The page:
[FoRK] [email@example.com: [IP] IBM,
colleges: More top students needed]
eugen at leitl.org
Fri May 20 06:52:17 PDT 2005
----- Forwarded message from David Farber <dave at farber.net> -----
From: David Farber <dave at farber.net>
Date: Fri, 20 May 2005 09:42:20 -0400
To: Ip <ip at v2.listbox.com>
Subject: [IP] IBM, colleges: More top students needed
X-Mailer: Apple Mail (2.730)
Reply-To: dave at farber.net
IBM, colleges: More top students needed
By Mindy B. Hagen, The Herald-Sun
May 17, 2005 9:03 pm
DURHAM -- With a critical shortage of Information Technology workers
projected in the coming years, it's crucial that university computer
science departments do all they can to attract top students to the
field, a local IBM official said Tuesday.
At IBM University Day in Research Triangle Park on Tuesday, leading
IBM officials and university professors from across the region
gathered to discuss new ways of marketing computer careers to up-and-
In addition to hearing about the work being done at individual
university departments, the event provided a chance for small groups
of IBM developers and faculty to meet and discuss future research
projects and allowed graduate students a chance to touch base with a
potential future employer.
Gina Poole, vice president of IBM's Academic Initiative, told about
120 university educators that an additional 2.2 million people will
be needed in information technology-related professions by 2010.
"A lot of today's students will be filling those needs," Poole said.
"The demand is building up, but the supply isn't building up fast
University educators said they are planning numerous changes to their
computer science departments to help allow a wider group of students
to take their courses. At N.C State University, the computer science
and electrical engineering departments are seeing increasing numbers
of students opting for double majors in both fields. The computer
science department there hopes to "re-package" its existing degrees
while developing new courses and working with IBM to mold a
curriculum that strongly emphasizes "services solutions."
Duke professor Owen Astrachan said his department wants to pay
attention to "untapped" interdisciplinary alliances. Duke economic
students, or business students, could benefit from taking computer
science courses, Astrachan said.
"The slope shows an unbelievable decline in computer science majors,"
Astrachan said. "There are smart people no longer even signing up to
take our introductory courses. We need to fix it, or there's not
going to be a U.S. work force in computer sciences."
And that's the exact problem IBM is trying to avoid by partnering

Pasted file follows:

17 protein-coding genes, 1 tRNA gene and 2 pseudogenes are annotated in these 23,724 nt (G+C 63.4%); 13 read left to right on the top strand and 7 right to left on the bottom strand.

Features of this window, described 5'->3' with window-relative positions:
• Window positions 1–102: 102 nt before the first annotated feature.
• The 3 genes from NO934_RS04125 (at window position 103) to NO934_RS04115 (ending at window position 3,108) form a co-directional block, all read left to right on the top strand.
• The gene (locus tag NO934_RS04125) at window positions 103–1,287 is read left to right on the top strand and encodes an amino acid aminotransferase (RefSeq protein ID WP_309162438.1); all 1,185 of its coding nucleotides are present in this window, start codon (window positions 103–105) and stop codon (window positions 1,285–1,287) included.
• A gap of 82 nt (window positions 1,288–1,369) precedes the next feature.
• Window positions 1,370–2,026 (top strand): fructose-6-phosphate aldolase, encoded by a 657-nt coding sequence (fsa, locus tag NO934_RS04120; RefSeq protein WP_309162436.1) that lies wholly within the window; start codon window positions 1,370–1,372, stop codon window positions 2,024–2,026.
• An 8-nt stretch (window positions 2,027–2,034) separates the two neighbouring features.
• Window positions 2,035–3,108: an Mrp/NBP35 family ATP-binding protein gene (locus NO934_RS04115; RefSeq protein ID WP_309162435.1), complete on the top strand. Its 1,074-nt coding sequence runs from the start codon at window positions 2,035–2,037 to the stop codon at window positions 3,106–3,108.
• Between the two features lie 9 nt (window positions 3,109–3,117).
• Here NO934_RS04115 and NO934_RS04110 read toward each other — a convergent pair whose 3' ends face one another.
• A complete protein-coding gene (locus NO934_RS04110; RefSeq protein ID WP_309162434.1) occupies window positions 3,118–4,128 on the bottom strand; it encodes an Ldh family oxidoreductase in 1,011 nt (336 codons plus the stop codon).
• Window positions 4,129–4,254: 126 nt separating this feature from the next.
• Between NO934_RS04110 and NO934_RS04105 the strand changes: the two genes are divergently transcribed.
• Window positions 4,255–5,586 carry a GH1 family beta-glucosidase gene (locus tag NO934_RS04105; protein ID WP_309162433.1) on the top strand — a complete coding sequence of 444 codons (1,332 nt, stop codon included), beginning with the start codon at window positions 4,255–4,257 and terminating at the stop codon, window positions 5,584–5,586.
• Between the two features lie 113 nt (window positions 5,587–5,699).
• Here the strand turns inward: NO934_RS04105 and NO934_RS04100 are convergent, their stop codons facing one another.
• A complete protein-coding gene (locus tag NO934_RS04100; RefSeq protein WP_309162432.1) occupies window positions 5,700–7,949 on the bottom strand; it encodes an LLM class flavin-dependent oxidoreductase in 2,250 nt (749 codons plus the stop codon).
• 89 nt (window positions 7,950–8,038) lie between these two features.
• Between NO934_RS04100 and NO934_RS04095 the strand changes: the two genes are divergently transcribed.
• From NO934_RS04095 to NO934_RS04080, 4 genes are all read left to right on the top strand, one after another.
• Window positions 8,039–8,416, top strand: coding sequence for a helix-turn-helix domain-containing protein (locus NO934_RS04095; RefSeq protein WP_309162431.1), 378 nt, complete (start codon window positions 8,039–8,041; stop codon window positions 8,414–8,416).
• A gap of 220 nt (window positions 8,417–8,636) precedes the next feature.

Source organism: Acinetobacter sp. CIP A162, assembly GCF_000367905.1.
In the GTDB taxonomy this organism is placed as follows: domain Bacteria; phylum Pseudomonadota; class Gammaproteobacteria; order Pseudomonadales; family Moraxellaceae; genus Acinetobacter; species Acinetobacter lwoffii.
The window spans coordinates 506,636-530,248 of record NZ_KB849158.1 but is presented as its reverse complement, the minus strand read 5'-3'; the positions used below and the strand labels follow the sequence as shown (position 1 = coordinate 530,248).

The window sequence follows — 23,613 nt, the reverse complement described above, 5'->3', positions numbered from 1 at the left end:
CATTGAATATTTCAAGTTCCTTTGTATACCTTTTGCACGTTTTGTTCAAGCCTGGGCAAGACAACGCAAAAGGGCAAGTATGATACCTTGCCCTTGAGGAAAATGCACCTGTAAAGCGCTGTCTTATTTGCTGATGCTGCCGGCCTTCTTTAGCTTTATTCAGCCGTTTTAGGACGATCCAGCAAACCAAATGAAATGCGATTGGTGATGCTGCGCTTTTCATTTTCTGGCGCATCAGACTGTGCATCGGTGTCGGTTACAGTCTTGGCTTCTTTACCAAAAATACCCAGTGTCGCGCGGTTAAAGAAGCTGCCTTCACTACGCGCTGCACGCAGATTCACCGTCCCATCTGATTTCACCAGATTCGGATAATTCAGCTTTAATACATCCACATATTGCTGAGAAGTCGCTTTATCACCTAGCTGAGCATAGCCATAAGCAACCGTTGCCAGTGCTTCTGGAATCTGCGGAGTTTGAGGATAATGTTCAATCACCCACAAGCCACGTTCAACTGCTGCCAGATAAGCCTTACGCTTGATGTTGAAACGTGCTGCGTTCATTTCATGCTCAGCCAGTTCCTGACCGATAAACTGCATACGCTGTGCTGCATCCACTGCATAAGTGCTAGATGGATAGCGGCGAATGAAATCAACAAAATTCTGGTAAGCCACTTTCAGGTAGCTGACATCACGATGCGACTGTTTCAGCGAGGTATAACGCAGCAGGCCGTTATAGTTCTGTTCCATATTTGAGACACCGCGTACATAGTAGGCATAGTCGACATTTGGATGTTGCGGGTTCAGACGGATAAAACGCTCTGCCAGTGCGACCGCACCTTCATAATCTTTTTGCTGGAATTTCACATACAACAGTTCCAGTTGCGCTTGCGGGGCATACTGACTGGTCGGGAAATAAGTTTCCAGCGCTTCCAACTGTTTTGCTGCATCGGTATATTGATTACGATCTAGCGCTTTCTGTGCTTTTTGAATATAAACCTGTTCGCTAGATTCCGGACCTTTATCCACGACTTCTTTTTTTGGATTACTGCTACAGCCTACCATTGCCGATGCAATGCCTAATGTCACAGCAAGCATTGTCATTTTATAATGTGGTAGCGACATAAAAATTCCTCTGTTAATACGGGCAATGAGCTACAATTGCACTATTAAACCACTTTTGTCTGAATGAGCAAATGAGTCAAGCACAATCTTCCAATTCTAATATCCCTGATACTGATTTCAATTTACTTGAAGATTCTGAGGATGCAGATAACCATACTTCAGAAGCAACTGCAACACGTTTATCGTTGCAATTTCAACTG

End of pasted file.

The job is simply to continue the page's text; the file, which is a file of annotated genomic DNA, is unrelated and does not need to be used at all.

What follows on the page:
with universities through the Academic Initiative. IBM has
contributed more than $30 million in the last 15 years to
universities across the state, supporting the schools' research
grants, equipment and software. The software and IT services giant
hopes its partnership with universities can lead to shared research
projects and allow experts to provide skills training and education
resources to students.
But IBM also hopes it receives a leg up in recruiting the best and
brightest when graduation day approaches. Pierre Mouallem, a doctoral
candidate at N.C. State, said he's indebted to the IBM professionals
who have spent time teaching his classmates "on-demand" business
strategies and providing funds for his university's computer science
"You look at the size of this company, and it's one of the big
leaders in its market," Mouallem said. "They do a lot to help
students get a chance to work with them. It's really promising."
Sue Horn, vice president of the IBM software group, said her
company's relationship with local universities would only continue to
"Our collaboration with universities sincerely is a very important
thing for us that we want to cultivate," Horn said. "A day like this
is paramount, but it's only the culmination of what we do all year
URL for this article: http://www.herald-sun.com/business/21-608287.html
You are subscribed as eugen at leitl.org
To manage your subscription, go to
Archives at: http://www.interesting-people.org/archives/interesting-people/
----- End forwarded message -----
Eugen* Leitl <a href="http://leitl.org">leitl</a>
ICBM: 48.07100, 11.36820 http://www.leitl.org
8B29F6BE: 099D 78BA 2FD3 B014 B08A 7779 75B0 2443 8B29 F6BE
More information about the FoRK